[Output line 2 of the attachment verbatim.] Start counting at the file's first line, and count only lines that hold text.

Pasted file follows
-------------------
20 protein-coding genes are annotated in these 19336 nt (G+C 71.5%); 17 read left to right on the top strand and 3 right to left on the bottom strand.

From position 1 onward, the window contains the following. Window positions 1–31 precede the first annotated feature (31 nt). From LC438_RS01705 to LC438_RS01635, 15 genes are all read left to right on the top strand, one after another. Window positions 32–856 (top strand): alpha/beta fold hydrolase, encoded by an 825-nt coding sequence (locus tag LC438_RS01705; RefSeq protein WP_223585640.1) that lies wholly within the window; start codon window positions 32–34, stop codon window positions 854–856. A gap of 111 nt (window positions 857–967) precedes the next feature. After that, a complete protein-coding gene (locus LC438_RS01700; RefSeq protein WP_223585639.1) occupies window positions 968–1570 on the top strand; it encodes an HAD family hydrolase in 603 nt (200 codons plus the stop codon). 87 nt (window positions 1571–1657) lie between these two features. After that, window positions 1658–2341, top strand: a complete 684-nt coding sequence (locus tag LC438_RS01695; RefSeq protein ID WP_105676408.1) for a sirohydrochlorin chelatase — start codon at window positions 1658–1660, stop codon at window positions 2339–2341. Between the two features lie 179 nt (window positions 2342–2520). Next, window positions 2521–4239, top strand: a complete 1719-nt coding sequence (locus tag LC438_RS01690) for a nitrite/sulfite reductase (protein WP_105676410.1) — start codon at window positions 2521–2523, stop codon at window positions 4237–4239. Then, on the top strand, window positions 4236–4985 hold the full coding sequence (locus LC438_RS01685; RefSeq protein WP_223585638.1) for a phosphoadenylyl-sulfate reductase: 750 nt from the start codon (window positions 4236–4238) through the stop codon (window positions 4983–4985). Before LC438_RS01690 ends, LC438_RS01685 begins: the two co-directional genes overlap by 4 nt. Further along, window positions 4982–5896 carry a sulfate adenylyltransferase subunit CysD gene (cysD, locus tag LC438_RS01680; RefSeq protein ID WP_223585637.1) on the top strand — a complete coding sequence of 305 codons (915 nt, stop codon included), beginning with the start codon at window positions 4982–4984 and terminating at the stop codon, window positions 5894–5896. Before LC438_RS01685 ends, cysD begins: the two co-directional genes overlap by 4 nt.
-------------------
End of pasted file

From position 1 onward, the window contains the following. Window positions 1–31 precede the first annotated feature (31 nt). From LC438_RS01705 to LC438_RS01635, 15 genes are all read left to right on the top strand, one after another. Window positions 32–856 (top strand): alpha/beta fold hydrolase, encoded by an 825-nt coding sequence (locus tag LC438_RS01705; RefSeq protein WP_223585640.1) that lies wholly within the window; start codon window positions 32–34, stop codon window positions 854–856. A gap of 111 nt (window positions 857–967) precedes the next feature. After that, a complete protein-coding gene (locus LC438_RS01700; RefSeq protein WP_223585639.1) occupies window positions 968–1570 on the top strand; it encodes an HAD family hydrolase in 603 nt (200 codons plus the stop codon). 87 nt (window positions 1571–1657) lie between these two features. After that, window positions 1658–2341, top strand: a complete 684-nt coding sequence (locus tag LC438_RS01695; RefSeq protein ID WP_105676408.1) for a sirohydrochlorin chelatase — start codon at window positions 1658–1660, stop codon at window positions 2339–2341. Between the two features lie 179 nt (window positions 2342–2520). Next, window positions 2521–4239, top strand: a complete 1719-nt coding sequence (locus tag LC438_RS01690) for a nitrite/sulfite reductase (protein WP_105676410.1) — start codon at window positions 2521–2523, stop codon at window positions 4237–4239. Then, on the top strand, window positions 4236–4985 hold the full coding sequence (locus LC438_RS01685; RefSeq protein WP_223585638.1) for a phosphoadenylyl-sulfate reductase: 750 nt from the start codon (window positions 4236–4238) through the stop codon (window positions 4983–4985). Before LC438_RS01690 ends, LC438_RS01685 begins: the two co-directional genes overlap by 4 nt. Further along, window positions 4982–5896 carry a sulfate adenylyltransferase subunit CysD gene (cysD, locus tag LC438_RS01680; RefSeq protein ID WP_223585637.1) on the top strand — a complete coding sequence of 305 codons (915 nt, stop codon included), beginning with the start codon at window positions 4982–4984 and terminating at the stop codon, window positions 5894–5896. Before LC438_RS01685 ends, cysD begins: the two co-directional genes overlap by 4 nt.